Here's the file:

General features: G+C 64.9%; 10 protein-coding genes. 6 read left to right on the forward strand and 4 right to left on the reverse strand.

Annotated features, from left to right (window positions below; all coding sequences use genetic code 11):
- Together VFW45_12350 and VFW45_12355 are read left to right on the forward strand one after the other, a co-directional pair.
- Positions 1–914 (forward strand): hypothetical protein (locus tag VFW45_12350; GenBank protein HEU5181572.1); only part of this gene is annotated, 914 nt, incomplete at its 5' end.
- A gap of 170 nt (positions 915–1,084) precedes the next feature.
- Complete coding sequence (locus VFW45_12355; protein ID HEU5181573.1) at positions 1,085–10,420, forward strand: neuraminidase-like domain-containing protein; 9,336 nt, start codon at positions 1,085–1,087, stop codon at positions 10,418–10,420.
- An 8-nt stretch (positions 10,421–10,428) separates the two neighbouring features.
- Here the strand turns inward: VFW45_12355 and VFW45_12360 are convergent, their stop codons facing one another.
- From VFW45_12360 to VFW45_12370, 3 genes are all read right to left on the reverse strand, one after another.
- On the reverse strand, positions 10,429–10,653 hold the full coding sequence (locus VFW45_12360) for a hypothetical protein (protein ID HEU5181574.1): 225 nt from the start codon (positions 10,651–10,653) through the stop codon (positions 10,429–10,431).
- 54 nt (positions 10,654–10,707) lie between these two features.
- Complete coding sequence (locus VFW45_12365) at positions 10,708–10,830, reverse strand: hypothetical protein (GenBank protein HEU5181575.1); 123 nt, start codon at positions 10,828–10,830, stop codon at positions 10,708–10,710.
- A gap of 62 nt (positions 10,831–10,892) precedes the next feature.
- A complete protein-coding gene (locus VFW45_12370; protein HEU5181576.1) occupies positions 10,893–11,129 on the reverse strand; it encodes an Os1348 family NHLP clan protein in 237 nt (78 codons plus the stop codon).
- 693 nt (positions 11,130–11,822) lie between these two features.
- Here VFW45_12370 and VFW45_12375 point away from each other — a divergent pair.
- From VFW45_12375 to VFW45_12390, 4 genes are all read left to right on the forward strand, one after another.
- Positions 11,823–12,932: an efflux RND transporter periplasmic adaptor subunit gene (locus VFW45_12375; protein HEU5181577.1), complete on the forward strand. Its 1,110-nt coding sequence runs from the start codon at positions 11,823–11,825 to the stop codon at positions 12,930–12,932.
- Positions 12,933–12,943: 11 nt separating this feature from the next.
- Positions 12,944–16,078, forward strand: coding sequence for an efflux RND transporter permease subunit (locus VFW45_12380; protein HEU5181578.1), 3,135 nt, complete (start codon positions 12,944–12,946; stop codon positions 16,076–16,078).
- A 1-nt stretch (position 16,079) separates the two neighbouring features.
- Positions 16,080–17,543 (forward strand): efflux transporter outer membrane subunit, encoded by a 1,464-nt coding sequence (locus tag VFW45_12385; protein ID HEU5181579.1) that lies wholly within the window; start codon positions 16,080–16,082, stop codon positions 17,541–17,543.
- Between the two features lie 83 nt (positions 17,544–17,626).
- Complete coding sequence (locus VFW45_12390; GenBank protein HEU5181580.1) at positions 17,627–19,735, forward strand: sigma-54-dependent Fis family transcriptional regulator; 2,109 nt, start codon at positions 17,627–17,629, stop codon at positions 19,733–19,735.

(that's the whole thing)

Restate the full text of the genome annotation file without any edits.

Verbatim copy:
General features: G+C 64.9%; 10 protein-coding genes. 6 read left to right on the forward strand and 4 right to left on the reverse strand.

Annotated features, from left to right (window positions below; all coding sequences use genetic code 11):
- Together VFW45_12350 and VFW45_12355 are read left to right on the forward strand one after the other, a co-directional pair.
- Positions 1–914 (forward strand): hypothetical protein (locus tag VFW45_12350; GenBank protein HEU5181572.1); only part of this gene is annotated, 914 nt, incomplete at its 5' end.
- A gap of 170 nt (positions 915–1,084) precedes the next feature.
- Complete coding sequence (locus VFW45_12355; protein ID HEU5181573.1) at positions 1,085–10,420, forward strand: neuraminidase-like domain-containing protein; 9,336 nt, start codon at positions 1,085–1,087, stop codon at positions 10,418–10,420.
- An 8-nt stretch (positions 10,421–10,428) separates the two neighbouring features.
- Here the strand turns inward: VFW45_12355 and VFW45_12360 are convergent, their stop codons facing one another.
- From VFW45_12360 to VFW45_12370, 3 genes are all read right to left on the reverse strand, one after another.
- On the reverse strand, positions 10,429–10,653 hold the full coding sequence (locus VFW45_12360) for a hypothetical protein (protein ID HEU5181574.1): 225 nt from the start codon (positions 10,651–10,653) through the stop codon (positions 10,429–10,431).
- 54 nt (positions 10,654–10,707) lie between these two features.
- Complete coding sequence (locus VFW45_12365) at positions 10,708–10,830, reverse strand: hypothetical protein (GenBank protein HEU5181575.1); 123 nt, start codon at positions 10,828–10,830, stop codon at positions 10,708–10,710.
- A gap of 62 nt (positions 10,831–10,892) precedes the next feature.
- A complete protein-coding gene (locus VFW45_12370; protein HEU5181576.1) occupies positions 10,893–11,129 on the reverse strand; it encodes an Os1348 family NHLP clan protein in 237 nt (78 codons plus the stop codon).
- 693 nt (positions 11,130–11,822) lie between these two features.
- Here VFW45_12370 and VFW45_12375 point away from each other — a divergent pair.
- From VFW45_12375 to VFW45_12390, 4 genes are all read left to right on the forward strand, one after another.
- Positions 11,823–12,932: an efflux RND transporter periplasmic adaptor subunit gene (locus VFW45_12375; protein HEU5181577.1), complete on the forward strand. Its 1,110-nt coding sequence runs from the start codon at positions 11,823–11,825 to the stop codon at positions 12,930–12,932.
- Positions 12,933–12,943: 11 nt separating this feature from the next.
- Positions 12,944–16,078, forward strand: coding sequence for an efflux RND transporter permease subunit (locus VFW45_12380; protein HEU5181578.1), 3,135 nt, complete (start codon positions 12,944–12,946; stop codon positions 16,076–16,078).
- A 1-nt stretch (position 16,079) separates the two neighbouring features.
- Positions 16,080–17,543 (forward strand): efflux transporter outer membrane subunit, encoded by a 1,464-nt coding sequence (locus tag VFW45_12385; protein ID HEU5181579.1) that lies wholly within the window; start codon positions 16,080–16,082, stop codon positions 17,541–17,543.
- Between the two features lie 83 nt (positions 17,544–17,626).
- Complete coding sequence (locus VFW45_12390; GenBank protein HEU5181580.1) at positions 17,627–19,735, forward strand: sigma-54-dependent Fis family transcriptional regulator; 2,109 nt, start codon at positions 17,627–17,629, stop codon at positions 19,733–19,735.